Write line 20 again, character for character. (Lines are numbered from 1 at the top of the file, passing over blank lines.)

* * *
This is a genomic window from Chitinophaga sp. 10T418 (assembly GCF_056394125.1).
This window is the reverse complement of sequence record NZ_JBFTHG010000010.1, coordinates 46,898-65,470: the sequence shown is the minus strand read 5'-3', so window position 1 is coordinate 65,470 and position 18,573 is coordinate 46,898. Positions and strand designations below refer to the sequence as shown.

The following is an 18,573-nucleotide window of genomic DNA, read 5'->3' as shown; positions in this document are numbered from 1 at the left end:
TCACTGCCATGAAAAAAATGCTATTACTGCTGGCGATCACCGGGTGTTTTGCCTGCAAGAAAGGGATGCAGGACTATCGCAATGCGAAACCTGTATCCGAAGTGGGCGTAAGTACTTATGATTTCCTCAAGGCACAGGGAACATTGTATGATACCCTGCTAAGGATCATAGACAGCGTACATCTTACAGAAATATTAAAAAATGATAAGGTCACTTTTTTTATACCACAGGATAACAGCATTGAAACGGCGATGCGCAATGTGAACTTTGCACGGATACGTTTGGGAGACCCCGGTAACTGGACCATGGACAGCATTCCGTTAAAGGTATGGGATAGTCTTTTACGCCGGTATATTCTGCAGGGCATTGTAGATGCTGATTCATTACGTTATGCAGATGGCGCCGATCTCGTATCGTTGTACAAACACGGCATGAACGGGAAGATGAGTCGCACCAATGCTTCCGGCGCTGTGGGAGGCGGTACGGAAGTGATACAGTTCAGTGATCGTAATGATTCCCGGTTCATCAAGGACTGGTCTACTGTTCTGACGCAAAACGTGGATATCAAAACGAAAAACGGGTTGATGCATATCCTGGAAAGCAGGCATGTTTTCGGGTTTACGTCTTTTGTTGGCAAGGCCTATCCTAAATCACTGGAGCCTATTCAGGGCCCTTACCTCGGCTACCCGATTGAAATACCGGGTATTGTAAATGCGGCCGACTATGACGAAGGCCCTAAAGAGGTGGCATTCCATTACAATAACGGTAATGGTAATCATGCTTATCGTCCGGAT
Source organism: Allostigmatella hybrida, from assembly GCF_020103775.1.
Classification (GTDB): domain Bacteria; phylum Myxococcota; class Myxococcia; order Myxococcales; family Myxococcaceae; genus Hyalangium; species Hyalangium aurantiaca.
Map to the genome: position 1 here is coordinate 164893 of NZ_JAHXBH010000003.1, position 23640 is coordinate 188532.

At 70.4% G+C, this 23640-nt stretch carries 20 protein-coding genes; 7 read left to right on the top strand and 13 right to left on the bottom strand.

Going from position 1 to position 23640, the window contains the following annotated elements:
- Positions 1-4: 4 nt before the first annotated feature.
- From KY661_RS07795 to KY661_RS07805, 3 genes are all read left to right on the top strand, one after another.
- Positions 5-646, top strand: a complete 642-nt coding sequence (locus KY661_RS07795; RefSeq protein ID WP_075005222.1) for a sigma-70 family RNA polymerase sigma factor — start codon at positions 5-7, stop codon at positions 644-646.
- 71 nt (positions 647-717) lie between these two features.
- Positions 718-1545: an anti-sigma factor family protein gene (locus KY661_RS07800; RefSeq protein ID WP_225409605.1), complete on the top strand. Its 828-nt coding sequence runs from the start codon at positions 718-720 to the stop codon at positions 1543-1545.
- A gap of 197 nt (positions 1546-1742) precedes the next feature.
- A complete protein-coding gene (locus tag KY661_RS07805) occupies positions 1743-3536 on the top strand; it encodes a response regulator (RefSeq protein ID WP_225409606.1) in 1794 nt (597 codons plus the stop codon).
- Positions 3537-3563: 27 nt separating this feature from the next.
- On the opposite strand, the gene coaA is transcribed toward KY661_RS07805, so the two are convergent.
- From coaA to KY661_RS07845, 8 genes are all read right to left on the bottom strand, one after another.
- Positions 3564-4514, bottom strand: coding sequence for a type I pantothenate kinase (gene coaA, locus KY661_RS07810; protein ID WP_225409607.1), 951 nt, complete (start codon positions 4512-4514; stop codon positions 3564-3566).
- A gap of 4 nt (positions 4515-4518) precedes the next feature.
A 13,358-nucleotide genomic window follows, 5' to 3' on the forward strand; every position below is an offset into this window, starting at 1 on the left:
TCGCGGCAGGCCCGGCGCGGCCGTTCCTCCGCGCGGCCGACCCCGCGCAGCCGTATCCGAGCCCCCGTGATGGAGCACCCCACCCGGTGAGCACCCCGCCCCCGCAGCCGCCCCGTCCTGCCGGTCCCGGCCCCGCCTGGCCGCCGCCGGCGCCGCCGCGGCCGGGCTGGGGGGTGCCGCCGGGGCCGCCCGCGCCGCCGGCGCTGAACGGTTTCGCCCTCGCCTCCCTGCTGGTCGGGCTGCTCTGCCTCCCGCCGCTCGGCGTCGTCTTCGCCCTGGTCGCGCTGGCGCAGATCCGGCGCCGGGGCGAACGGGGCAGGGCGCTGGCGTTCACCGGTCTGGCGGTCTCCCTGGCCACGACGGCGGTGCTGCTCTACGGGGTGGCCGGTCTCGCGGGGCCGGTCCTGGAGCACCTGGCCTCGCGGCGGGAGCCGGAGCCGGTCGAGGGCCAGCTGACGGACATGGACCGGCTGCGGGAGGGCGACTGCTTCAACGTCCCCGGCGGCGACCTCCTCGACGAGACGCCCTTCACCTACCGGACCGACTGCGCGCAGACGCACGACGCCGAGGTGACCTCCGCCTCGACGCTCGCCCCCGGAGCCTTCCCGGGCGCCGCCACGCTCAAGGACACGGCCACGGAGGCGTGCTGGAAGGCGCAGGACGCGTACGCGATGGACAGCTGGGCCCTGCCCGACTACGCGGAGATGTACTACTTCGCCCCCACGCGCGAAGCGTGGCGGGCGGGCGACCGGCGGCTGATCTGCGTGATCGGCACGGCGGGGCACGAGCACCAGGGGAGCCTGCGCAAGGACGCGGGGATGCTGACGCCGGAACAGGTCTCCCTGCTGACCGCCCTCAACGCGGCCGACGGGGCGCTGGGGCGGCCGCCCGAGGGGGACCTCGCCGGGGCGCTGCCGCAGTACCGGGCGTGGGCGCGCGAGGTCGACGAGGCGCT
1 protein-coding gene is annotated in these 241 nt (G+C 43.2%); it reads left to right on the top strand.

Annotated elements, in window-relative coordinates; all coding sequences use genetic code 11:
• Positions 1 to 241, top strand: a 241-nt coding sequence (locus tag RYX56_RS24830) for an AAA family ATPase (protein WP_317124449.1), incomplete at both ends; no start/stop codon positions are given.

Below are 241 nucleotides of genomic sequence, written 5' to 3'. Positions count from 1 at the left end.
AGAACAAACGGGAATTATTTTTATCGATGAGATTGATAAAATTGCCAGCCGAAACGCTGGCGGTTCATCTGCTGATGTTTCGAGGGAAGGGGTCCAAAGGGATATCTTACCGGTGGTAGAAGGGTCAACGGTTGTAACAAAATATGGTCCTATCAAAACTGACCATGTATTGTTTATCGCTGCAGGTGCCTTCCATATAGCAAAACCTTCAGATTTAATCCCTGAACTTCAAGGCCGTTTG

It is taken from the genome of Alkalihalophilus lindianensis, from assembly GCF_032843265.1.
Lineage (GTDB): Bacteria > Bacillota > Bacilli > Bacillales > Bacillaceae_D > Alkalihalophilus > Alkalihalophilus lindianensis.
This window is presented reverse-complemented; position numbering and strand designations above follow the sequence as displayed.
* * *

- Positions 3564-4514, bottom strand: coding sequence for a type I pantothenate kinase (gene coaA, locus KY661_RS07810; protein ID WP_225409607.1), 951 nt, complete (start codon positions 4512-4514; stop codon positions 3564-3566).